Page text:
Note a couple things:
- Only one person touches the online application.
- Everyone works with and edits the most recent version of the application. This is effectively a version-control system.
- This system allows creative people (BR and NG) to be creative, without having to worry too much about the mechanics.
I was recently Debbie Downer during a discussion of grantwriting on commission. My position was that it is considered unethical by foundations, grantwriters, funders etc. for several reasons:
- A funder is not going to be happy if they find that 5% or 10% of an award is going to go to the grantwriter, and not toward program-related expenses.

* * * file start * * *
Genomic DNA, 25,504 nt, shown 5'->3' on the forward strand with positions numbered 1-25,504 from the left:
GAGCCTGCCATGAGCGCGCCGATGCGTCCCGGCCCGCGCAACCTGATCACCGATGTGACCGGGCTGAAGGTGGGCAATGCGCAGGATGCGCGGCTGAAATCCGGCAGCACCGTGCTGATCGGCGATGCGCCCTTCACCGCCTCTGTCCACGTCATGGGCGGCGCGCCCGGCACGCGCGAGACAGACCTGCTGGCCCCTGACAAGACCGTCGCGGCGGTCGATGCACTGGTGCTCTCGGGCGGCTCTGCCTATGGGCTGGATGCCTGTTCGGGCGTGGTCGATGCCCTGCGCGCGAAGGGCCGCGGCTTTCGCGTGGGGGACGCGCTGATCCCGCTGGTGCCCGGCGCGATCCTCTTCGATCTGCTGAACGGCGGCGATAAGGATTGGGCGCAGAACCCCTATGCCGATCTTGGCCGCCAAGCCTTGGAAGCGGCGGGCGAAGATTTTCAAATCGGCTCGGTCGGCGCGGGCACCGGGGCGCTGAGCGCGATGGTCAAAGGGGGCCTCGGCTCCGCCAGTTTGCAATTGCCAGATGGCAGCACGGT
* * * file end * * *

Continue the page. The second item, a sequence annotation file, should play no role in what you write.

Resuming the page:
- A flat percentage of a larger award would be considered “excessive” by any reasonable measure. For example, if the grantwriter receives 5% of a $1.5 million award, that’s $75,000 that isn’t going to go back to the support the program that the grant is funding.
- The work to write the application take’s place whether the award is made or not.
- Commissions place the burden of risk entirely on the grantwriter. Other professionals do not work “on spec”…such as the organization’s accountant or lawyer.
- Actual grantwriting is a small percentage of time required to create the whole package that encompasses a successful project. If the organization doesn’t have the money to pay their grantwriter, they won’t be able to convince a funder that they have their act together to pull off a successful project.
For further background, The NonProfit Times did a very nice article articulating these arguments.